The efficacy of problem solving therapy in reducing mental and physical health problems: A meta-analysis

School of Psychology, University of New England, Armidale, NSW, 2351, Australia.
Clinical Psychology Review (Impact Factor: 7.18). 02/2007; 27(1):46-57. DOI: 10.1016/j.cpr.2005.12.005
Source: PubMed


This paper describes a meta-analysis of 31 studies that examined the efficacy of problem solving therapy (PST). The meta-analysis, encompassing 2895 participants, showed that PST is significantly more effective than no treatment (d=1.37), treatment as usual (d=0.54), and attention placebo (d=0.54), but not significantly more effective than other bona fide treatments offered as part of a study (d=0.22). Significant moderators included whether the PST included problem-orientation training, whether homework was assigned, and whether a developer of PST helped conduct the study.

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Available from: Einar B Thorsteinsson, Sep 30, 2015
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    • "The intervention also employed problem-solving therapy (PST) (Nezu, 2004) to assist the patient with prioritizing needs and identifying possible solutions. The aim of PST is not to solve problems for the patient; rather, to teach patients to address their problems and challenges by breaking them down into smaller goals and identifying actions that can be taken to solve them, with the ultimate goal of providing long-term and sustainable self-sufficiency (Enguidanos, Coulourides Kogan, Keefe, Geron, & Katz, 2011; Malouff, Thorsteinsson, & Schutte, 2007; Nezu, 2004). The social worker worked with the patient to identify problems or issues and to develop a plan to address them. "
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    ABSTRACT: High 30-day readmission rates are a major burden to the American medical system. Much attention is on transitional care to decrease financial costs and improve patient outcomes. Social workers may be uniquely qualified to improve care transitions and have not previously been used in this role. We present a case study of an older, dually eligible Latina woman who received a social work-driven transition intervention that included in-home and telephone contacts. The patient was not readmitted during the six-month study period, mitigated her high pain levels, and engaged in social outings once again. These findings suggest the value of a social worker in a transitional care role.
    Social Work in Health Care 03/2015; 54(3):177-92. DOI:10.1080/00981389.2015.1005273 · 0.62 Impact Factor
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    • "Next to this manual, a psychotherapy is offered in CC. Mostly, this is cognitive behavioral therapy or problem solving treatment (PST), both effective in the treatment of depression [47]. Next to psychotherapy, medication can be an element of a collaborative care approach, guided by a psychiatrist. "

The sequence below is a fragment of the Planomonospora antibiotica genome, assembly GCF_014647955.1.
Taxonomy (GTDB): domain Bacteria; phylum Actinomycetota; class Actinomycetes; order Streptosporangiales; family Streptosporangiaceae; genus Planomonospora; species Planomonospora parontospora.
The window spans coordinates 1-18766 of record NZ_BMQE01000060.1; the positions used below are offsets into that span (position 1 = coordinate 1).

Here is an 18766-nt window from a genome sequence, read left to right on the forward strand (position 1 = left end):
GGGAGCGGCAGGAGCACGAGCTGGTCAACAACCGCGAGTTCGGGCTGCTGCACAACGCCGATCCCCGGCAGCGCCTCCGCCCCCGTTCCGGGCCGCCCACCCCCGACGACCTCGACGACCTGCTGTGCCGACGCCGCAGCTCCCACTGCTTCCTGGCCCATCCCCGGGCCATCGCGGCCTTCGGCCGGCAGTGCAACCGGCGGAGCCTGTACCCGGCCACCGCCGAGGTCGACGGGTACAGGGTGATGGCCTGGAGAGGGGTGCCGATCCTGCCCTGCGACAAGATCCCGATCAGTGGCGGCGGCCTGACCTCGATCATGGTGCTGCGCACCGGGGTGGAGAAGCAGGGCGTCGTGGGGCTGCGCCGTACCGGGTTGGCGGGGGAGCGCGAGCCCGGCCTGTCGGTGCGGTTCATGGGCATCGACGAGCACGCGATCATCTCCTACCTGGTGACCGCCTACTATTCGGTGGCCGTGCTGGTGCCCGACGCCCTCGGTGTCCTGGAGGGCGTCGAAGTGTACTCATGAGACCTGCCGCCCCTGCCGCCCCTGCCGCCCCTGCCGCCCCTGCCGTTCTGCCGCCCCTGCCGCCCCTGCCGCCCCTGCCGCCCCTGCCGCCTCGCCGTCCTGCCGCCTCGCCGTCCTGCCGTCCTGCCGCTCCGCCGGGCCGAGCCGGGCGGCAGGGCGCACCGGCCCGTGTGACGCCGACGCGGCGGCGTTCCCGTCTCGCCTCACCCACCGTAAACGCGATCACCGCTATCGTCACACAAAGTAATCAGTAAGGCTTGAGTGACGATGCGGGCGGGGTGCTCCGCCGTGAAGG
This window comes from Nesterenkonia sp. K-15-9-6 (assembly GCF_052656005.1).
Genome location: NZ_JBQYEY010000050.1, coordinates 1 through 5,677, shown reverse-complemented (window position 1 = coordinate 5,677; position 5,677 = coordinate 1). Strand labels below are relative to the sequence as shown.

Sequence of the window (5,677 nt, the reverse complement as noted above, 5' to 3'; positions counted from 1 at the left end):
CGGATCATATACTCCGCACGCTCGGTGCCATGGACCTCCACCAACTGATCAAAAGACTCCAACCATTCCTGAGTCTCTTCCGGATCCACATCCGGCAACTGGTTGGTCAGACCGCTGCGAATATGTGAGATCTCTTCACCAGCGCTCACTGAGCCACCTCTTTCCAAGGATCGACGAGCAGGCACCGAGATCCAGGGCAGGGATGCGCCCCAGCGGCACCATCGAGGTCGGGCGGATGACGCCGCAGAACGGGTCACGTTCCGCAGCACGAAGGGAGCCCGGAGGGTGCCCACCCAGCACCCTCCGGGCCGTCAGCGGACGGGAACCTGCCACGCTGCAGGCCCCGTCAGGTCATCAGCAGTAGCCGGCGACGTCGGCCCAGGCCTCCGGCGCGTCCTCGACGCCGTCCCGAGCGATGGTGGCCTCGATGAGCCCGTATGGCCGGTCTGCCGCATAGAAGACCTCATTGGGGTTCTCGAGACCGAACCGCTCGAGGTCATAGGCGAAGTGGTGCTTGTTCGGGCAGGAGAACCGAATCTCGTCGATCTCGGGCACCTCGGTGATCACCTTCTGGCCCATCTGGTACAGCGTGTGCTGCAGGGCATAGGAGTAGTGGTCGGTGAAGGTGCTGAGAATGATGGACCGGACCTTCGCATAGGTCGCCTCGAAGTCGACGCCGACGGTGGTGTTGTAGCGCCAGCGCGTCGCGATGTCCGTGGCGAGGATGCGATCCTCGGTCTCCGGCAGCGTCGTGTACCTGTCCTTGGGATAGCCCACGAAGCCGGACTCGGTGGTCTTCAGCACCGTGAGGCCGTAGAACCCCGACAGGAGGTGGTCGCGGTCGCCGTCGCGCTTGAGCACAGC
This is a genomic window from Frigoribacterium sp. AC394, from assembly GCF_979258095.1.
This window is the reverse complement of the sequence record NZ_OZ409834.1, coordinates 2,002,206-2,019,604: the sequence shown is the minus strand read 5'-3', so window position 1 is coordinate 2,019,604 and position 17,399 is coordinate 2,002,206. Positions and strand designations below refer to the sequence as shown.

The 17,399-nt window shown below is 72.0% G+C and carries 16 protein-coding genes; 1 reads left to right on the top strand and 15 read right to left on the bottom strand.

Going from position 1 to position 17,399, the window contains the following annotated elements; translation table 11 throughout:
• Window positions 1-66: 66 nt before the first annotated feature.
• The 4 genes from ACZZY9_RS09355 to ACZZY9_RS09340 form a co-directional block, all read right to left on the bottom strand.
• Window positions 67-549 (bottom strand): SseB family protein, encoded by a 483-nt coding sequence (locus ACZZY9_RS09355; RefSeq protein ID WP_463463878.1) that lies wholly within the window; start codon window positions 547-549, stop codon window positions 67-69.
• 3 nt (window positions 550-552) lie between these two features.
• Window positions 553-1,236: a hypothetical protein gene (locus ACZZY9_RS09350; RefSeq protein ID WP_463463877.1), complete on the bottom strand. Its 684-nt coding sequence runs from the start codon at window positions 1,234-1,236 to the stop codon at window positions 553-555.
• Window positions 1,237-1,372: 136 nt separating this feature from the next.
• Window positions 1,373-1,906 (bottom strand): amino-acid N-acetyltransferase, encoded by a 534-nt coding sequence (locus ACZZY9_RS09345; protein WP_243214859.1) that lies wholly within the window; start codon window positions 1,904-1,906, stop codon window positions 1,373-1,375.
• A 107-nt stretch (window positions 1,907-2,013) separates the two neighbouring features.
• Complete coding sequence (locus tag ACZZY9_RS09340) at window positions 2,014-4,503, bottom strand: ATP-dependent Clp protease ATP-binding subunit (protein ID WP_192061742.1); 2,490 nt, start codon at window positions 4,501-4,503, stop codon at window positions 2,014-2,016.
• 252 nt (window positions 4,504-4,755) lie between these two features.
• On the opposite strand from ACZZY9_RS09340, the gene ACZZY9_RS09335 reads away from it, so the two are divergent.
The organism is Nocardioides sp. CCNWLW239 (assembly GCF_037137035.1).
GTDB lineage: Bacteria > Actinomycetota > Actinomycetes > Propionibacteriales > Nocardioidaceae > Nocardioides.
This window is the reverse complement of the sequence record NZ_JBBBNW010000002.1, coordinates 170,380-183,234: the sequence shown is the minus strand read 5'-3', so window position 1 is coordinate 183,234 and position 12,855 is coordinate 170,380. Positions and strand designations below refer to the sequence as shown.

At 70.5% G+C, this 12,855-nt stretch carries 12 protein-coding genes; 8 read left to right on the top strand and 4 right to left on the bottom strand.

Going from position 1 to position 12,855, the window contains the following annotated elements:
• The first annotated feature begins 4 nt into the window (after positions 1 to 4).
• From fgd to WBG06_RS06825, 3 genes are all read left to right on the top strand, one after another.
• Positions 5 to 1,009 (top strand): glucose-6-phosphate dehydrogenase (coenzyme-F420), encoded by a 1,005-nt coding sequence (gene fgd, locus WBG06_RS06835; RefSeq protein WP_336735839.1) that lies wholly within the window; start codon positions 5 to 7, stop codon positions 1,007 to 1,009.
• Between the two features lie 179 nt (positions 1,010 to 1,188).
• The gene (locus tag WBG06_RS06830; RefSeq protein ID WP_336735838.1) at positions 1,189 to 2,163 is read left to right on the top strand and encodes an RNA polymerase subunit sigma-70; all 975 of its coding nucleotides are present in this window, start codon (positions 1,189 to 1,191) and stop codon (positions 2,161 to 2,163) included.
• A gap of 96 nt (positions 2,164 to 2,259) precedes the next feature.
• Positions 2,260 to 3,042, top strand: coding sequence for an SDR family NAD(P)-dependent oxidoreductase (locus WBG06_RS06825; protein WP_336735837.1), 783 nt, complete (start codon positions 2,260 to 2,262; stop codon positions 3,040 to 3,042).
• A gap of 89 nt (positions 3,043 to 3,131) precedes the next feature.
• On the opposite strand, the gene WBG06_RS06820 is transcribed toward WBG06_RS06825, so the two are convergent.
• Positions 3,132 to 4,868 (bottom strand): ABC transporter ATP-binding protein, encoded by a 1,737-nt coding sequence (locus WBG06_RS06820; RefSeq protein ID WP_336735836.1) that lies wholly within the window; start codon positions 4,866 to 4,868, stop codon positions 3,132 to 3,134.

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    ABSTRACT: The comorbidity of pain and depression is associated with high disease burden for patients in terms of disability, wellbeing, and use of medical care. Patients with major and minor depression often present themselves with pain to a general practitioner and recognition of depression in such cases is low, but evolving. Also, physical symptoms, including pain, in major depressive disorder, predict a poorer response to treatment. A multi-faceted, patient-tailored treatment programme, like collaborative care, is promising. However, treatment of chronic pain conditions in depressive patients has, so far, received limited attention in research. Cost effectiveness of an integrated approach of pain in depressed patients has not been studied. This article describes the aims and design of a study to evaluate effects and costs of collaborative care with the antidepressant duloxetine for patients with pain symptoms and a depressive disorder, compared to collaborative care with placebo and compared to duloxetine alone. This study is a placebo controlled double blind, three armed randomized multi centre trial. Patients with (sub)chronic pain and a depressive disorder are randomized to either a) collaborative care with duloxetine, b) collaborative care with placebo or c) duloxetine alone. 189 completers are needed to attain sufficient power to show a clinically significant effect of 0.6 SD on the primary outcome measures (PHQ-9 score). Data on depression, anxiety, mental and physical health, medication adherence, medication tolerability, quality of life, patient-doctor relationship, coping, health resource use and productivity will be collected at baseline and after three, six, nine and twelve months. In the collaborative care conditions a) and b), a care-manager provides Problem Solving Treatment and integrated symptom management guidance with a self-help manual, monitors depressive and pain symptoms, and refers patients to a physiotherapist for treatment according to a 'Graded Activity' protocol. A psychiatrist provides duloxetine or placebo and pain medication according to algorithms, and also monitors pain and depressive symptoms. In condition c), the psychiatrist prescribes duloxetine without collaborative care. After 12 weeks, the patient is referred back to the general practitioner with a consultation letter, with information for further treatment of the patient. This study enables us to show the value of a closely monitored integrated treatment model above usual pharmacological treatment. Furthermore, a comparison with a placebo arm enables us to evaluate effectiveness of duloxetine in this population in a real life setting. Also, this study will provide evidence-based treatments and tools for their implementation in practice. This will facilitate generalization and implementation of results of this study. Moreover, patients included in this study are screened for pain symptoms, differentiating between nociceptive and neuropathic pain. Therefore, pain relief can be thoroughly evaluated. Trial registration NTR1089